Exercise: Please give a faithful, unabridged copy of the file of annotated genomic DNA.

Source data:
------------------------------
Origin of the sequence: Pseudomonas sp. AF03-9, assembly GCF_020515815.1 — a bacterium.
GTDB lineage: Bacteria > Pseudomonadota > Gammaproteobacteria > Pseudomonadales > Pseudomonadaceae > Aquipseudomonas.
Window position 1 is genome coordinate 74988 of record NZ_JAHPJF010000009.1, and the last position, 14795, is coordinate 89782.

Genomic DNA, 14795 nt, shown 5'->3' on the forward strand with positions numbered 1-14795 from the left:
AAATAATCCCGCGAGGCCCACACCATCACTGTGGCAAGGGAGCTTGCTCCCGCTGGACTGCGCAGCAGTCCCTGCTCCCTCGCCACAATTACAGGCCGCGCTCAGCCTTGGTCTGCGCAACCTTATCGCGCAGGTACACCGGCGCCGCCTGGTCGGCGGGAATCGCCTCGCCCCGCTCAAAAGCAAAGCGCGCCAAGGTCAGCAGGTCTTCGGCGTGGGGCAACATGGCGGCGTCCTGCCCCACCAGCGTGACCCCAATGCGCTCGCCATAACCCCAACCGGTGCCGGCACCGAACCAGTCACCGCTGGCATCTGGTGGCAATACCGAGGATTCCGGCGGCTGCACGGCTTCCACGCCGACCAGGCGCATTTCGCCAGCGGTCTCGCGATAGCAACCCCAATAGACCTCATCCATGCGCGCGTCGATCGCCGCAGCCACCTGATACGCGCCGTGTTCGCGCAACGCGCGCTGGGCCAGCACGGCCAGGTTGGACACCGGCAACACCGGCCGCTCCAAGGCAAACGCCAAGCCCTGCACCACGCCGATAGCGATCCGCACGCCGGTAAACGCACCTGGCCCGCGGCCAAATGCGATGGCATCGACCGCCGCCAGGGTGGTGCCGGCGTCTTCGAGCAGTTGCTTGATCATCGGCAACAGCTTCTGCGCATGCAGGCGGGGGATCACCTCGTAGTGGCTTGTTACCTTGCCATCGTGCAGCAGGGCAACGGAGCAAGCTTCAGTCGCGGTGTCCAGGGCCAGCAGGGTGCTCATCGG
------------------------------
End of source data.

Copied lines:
Origin of the sequence: Pseudomonas sp. AF03-9, assembly GCF_020515815.1 — a bacterium.
GTDB lineage: Bacteria > Pseudomonadota > Gammaproteobacteria > Pseudomonadales > Pseudomonadaceae > Aquipseudomonas.
Window position 1 is genome coordinate 74988 of record NZ_JAHPJF010000009.1, and the last position, 14795, is coordinate 89782.

Genomic DNA, 14795 nt, shown 5'->3' on the forward strand with positions numbered 1-14795 from the left:
AAATAATCCCGCGAGGCCCACACCATCACTGTGGCAAGGGAGCTTGCTCCCGCTGGACTGCGCAGCAGTCCCTGCTCCCTCGCCACAATTACAGGCCGCGCTCAGCCTTGGTCTGCGCAACCTTATCGCGCAGGTACACCGGCGCCGCCTGGTCGGCGGGAATCGCCTCGCCCCGCTCAAAAGCAAAGCGCGCCAAGGTCAGCAGGTCTTCGGCGTGGGGCAACATGGCGGCGTCCTGCCCCACCAGCGTGACCCCAATGCGCTCGCCATAACCCCAACCGGTGCCGGCACCGAACCAGTCACCGCTGGCATCTGGTGGCAATACCGAGGATTCCGGCGGCTGCACGGCTTCCACGCCGACCAGGCGCATTTCGCCAGCGGTCTCGCGATAGCAACCCCAATAGACCTCATCCATGCGCGCGTCGATCGCCGCAGCCACCTGATACGCGCCGTGTTCGCGCAACGCGCGCTGGGCCAGCACGGCCAGGTTGGACACCGGCAACACCGGCCGCTCCAAGGCAAACGCCAAGCCCTGCACCACGCCGATAGCGATCCGCACGCCGGTAAACGCACCTGGCCCGCGGCCAAATGCGATGGCATCGACCGCCGCCAGGGTGGTGCCGGCGTCTTCGAGCAGTTGCTTGATCATCGGCAACAGCTTCTGCGCATGCAGGCGGGGGATCACCTCGTAGTGGCTTGTTACCTTGCCATCGTGCAGCAGGGCAACGGAGCAAGCTTCAGTCGCGGTGTCCAGGGCCAGCAGGGTGCTCATCGG